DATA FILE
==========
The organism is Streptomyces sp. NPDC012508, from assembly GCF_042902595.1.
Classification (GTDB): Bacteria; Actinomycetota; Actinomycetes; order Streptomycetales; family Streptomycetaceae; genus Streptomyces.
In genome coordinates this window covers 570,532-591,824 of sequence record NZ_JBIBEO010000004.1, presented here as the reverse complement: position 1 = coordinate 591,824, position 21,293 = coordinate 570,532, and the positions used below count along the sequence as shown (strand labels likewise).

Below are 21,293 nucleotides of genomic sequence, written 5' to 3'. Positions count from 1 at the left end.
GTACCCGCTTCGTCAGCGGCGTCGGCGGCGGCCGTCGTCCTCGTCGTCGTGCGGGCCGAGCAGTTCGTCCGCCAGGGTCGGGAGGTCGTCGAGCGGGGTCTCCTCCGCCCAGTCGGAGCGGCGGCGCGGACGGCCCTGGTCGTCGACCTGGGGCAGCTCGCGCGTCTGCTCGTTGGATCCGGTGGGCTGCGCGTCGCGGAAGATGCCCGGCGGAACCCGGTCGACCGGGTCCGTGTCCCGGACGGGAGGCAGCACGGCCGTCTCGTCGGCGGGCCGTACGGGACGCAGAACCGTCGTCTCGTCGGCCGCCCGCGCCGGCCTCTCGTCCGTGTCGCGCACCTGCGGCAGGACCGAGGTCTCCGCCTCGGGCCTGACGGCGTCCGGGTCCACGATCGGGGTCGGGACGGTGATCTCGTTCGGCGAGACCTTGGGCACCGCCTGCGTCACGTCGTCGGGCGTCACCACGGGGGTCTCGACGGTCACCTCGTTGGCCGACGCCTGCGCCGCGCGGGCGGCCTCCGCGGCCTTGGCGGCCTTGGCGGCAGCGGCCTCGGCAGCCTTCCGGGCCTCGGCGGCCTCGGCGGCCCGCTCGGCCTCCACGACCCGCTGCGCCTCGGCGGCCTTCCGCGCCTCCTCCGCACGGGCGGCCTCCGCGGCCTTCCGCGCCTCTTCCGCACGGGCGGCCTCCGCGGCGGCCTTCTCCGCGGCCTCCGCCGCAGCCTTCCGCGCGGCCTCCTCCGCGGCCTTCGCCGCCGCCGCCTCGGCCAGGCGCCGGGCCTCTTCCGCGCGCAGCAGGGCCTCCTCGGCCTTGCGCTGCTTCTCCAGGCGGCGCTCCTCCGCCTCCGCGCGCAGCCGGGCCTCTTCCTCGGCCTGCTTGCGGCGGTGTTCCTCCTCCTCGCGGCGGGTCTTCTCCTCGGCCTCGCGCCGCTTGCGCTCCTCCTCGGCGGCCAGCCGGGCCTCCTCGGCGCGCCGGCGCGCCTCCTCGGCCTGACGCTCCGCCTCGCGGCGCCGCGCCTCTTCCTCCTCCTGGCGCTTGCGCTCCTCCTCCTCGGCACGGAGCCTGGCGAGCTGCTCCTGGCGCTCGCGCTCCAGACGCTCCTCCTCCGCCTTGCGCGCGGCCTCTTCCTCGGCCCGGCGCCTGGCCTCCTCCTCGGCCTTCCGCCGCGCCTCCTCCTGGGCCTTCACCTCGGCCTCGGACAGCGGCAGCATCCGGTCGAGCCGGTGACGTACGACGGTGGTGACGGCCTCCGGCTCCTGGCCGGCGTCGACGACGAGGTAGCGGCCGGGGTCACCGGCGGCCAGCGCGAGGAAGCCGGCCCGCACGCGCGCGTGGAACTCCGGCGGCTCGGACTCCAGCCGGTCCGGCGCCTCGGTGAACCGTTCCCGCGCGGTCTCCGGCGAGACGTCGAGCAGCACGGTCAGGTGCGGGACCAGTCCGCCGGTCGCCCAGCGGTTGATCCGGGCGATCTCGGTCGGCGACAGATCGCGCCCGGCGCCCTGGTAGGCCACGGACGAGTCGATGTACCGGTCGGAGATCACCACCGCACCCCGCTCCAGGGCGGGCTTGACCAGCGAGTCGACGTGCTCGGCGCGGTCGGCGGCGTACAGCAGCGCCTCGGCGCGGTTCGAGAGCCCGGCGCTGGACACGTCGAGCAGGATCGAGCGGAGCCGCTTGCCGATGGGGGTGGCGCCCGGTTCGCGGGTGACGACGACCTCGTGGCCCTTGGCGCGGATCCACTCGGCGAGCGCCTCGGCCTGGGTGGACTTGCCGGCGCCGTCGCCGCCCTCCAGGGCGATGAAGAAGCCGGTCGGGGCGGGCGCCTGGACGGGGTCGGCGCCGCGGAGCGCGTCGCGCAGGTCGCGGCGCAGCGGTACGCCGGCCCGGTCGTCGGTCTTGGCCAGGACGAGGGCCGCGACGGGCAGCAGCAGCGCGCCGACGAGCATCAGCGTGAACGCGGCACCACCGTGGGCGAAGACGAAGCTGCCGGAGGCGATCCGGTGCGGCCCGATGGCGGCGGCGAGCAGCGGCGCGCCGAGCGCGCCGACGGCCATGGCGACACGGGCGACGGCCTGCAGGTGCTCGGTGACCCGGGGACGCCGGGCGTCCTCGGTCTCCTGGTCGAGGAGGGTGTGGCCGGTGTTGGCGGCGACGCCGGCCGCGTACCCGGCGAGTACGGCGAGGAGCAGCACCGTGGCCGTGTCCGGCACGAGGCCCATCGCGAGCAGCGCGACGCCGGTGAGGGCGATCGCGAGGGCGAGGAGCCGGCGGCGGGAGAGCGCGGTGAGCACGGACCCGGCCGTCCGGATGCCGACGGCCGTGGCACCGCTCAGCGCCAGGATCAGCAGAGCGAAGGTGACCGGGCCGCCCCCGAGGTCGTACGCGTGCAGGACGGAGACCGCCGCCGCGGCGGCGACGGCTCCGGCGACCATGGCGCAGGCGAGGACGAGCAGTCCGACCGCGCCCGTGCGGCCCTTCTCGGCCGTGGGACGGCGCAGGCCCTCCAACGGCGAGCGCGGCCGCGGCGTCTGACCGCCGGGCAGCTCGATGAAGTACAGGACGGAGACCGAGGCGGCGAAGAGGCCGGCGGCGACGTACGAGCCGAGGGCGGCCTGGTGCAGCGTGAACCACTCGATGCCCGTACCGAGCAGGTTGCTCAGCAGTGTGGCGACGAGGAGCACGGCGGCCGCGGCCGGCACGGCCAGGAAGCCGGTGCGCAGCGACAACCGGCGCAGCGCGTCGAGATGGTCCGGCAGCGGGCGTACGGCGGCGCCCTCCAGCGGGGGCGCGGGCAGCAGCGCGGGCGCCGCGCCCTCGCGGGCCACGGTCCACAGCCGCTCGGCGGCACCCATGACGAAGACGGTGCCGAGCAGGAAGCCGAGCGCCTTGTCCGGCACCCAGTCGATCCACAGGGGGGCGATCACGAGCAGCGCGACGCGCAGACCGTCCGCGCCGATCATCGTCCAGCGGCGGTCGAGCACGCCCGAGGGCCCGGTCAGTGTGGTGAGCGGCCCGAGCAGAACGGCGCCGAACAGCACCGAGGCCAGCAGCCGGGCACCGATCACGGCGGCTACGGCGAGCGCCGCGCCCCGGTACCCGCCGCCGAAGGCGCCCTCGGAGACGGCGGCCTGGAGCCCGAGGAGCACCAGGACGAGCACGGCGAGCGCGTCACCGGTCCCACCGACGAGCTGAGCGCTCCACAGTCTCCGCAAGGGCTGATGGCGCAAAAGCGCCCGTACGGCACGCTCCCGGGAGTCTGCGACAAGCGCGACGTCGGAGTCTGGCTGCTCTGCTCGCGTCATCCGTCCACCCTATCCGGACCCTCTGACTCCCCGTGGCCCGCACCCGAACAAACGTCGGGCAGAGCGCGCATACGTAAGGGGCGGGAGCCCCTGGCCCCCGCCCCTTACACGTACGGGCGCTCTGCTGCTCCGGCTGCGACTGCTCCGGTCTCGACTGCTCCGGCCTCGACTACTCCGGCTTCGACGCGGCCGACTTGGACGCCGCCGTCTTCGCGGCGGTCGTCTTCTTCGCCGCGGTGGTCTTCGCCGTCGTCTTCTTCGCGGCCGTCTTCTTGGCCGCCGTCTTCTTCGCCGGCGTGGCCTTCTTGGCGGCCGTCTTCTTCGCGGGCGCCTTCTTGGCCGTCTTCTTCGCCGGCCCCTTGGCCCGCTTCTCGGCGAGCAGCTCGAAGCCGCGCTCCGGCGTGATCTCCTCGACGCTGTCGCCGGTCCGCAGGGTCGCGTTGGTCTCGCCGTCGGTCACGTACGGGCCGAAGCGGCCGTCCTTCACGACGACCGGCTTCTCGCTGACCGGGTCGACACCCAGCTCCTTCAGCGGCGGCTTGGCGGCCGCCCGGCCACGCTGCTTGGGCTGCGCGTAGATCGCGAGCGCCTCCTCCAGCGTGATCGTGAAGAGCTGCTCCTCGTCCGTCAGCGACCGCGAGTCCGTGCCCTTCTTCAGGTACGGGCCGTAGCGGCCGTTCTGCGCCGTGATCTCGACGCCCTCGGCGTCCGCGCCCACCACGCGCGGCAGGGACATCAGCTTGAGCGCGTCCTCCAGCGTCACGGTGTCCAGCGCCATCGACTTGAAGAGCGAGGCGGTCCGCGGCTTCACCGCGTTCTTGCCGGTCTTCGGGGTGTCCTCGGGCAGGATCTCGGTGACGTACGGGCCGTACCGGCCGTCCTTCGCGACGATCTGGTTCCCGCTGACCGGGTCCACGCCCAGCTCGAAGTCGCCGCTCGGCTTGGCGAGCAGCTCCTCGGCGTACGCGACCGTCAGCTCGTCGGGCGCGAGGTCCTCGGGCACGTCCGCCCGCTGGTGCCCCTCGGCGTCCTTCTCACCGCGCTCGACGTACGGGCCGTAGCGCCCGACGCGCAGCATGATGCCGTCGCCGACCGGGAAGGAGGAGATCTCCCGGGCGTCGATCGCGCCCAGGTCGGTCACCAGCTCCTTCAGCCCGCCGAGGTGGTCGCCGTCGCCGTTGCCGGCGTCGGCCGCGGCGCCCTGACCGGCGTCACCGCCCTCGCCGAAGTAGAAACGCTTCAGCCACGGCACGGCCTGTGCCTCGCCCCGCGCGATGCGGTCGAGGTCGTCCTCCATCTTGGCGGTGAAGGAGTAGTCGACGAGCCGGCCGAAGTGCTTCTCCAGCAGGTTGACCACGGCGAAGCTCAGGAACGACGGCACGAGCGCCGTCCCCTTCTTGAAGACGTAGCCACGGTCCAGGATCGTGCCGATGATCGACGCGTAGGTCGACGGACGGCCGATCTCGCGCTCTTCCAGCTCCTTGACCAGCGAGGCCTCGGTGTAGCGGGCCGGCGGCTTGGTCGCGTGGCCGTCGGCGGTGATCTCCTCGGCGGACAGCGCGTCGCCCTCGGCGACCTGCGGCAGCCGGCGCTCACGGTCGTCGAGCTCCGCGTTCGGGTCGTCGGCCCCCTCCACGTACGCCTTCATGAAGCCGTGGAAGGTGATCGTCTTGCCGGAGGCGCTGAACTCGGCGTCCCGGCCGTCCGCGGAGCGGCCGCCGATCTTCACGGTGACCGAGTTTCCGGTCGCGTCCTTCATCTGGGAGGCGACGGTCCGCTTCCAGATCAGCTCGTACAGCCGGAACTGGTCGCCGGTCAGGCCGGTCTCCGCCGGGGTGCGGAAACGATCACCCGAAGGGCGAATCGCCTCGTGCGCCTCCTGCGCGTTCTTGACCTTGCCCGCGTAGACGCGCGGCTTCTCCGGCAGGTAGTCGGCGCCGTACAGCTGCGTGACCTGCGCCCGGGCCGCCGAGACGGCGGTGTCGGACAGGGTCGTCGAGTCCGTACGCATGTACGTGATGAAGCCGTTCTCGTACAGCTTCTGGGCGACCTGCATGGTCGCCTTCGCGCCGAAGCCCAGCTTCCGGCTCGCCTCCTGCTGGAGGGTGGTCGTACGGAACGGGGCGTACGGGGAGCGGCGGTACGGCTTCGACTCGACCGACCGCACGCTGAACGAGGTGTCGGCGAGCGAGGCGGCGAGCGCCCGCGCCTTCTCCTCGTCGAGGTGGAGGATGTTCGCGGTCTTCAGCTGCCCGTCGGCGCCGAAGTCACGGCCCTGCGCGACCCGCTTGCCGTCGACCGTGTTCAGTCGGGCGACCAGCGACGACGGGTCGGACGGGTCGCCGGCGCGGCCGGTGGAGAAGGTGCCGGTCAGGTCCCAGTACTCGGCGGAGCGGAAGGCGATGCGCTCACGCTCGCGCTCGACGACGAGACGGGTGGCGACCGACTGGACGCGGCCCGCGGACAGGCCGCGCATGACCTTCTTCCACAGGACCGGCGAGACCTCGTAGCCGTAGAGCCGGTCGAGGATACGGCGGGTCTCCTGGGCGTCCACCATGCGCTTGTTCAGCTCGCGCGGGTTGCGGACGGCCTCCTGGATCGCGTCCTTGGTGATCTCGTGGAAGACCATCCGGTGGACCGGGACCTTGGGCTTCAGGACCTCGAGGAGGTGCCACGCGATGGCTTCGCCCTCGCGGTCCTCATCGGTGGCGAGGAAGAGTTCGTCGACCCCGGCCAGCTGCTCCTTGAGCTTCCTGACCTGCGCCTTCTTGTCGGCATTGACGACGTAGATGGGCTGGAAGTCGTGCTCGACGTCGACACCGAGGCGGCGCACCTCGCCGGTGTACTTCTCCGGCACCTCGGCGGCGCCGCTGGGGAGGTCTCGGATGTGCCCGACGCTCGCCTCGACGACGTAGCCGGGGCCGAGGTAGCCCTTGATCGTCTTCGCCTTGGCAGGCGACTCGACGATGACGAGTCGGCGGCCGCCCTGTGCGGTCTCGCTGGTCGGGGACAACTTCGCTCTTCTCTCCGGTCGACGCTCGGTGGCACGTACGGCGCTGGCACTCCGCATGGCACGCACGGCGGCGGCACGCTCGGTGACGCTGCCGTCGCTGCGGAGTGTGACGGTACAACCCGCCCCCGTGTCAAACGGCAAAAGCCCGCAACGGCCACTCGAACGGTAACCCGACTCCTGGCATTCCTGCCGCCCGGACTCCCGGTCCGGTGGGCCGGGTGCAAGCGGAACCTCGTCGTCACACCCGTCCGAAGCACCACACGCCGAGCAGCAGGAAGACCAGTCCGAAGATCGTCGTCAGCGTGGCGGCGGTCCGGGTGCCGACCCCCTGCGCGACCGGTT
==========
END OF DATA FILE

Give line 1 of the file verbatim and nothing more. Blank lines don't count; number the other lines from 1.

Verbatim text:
The organism is Streptomyces sp. NPDC012508, from assembly GCF_042902595.1.